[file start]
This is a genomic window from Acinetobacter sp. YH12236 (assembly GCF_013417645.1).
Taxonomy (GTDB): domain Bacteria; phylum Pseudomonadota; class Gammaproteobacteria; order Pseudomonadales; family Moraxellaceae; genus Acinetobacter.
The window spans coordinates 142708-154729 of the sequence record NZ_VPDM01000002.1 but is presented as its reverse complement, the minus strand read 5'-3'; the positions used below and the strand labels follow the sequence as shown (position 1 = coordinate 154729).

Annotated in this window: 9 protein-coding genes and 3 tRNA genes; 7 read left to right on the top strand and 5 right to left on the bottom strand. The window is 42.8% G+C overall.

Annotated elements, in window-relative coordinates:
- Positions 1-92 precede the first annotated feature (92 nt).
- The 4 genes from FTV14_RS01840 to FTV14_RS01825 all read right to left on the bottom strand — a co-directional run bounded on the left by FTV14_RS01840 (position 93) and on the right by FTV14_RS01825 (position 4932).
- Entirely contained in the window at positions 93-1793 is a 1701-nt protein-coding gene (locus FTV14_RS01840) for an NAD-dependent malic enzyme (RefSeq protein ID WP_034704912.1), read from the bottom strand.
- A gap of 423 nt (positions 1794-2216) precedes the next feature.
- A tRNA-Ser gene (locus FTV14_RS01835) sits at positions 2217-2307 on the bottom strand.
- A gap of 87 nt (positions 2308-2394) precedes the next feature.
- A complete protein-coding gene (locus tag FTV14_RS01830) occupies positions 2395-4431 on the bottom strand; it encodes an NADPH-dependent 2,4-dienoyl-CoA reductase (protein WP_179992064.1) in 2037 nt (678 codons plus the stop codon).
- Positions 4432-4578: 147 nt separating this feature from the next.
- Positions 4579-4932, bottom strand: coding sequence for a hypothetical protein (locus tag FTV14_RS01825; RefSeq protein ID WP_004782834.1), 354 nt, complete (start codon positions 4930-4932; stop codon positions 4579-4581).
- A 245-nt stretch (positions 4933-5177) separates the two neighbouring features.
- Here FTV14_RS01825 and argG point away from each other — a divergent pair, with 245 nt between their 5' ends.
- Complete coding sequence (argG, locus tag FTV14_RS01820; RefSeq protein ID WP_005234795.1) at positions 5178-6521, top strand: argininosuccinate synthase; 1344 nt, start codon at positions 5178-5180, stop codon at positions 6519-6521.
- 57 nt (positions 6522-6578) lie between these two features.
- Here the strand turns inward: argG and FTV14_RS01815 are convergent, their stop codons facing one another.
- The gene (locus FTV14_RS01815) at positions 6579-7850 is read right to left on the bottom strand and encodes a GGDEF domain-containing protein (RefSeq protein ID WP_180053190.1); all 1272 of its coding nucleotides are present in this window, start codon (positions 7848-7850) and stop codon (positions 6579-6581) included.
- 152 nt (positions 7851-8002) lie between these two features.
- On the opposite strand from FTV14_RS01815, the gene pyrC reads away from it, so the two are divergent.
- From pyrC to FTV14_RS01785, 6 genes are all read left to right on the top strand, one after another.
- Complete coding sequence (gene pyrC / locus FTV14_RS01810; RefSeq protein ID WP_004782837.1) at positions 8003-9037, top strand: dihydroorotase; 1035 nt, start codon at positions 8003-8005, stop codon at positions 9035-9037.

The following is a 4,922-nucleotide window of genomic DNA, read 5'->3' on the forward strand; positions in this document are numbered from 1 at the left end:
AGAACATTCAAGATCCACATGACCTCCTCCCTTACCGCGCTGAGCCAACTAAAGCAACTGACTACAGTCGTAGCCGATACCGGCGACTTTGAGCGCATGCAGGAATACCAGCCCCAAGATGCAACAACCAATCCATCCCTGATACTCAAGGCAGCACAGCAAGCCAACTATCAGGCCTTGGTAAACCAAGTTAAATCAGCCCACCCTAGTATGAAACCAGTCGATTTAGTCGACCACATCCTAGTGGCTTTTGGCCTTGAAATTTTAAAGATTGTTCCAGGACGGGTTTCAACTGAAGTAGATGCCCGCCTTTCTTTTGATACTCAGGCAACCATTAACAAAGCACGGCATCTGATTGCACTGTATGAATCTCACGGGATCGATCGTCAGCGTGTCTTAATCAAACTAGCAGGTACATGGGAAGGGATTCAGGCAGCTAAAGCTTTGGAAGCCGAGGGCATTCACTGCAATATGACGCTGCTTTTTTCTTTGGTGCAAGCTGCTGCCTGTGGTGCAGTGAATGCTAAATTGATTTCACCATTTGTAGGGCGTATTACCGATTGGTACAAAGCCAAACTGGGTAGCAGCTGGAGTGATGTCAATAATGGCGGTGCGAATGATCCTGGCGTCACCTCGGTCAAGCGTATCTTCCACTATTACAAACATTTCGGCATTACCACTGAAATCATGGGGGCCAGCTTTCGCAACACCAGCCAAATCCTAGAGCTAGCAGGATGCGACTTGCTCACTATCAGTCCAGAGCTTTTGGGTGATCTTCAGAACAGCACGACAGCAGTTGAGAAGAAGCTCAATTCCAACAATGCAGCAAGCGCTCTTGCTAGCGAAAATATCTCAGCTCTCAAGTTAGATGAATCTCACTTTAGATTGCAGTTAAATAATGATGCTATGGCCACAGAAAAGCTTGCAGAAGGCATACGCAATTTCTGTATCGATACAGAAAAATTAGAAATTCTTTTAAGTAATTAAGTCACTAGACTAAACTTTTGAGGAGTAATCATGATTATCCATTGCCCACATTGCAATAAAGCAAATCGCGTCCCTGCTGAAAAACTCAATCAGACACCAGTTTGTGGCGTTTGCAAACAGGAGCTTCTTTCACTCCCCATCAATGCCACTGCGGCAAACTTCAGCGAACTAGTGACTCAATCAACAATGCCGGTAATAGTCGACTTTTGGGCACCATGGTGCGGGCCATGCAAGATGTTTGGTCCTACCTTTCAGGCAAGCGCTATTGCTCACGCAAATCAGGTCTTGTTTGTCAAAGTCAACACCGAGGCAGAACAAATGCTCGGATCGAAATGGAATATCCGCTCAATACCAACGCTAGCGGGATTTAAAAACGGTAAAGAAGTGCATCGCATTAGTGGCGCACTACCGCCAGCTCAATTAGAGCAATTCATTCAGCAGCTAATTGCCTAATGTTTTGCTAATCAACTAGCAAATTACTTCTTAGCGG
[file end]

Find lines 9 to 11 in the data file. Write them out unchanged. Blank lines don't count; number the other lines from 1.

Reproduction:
- A gap of 423 nt (positions 1794-2216) precedes the next feature.
- A tRNA-Ser gene (locus FTV14_RS01835) sits at positions 2217-2307 on the bottom strand.
- A gap of 87 nt (positions 2308-2394) precedes the next feature.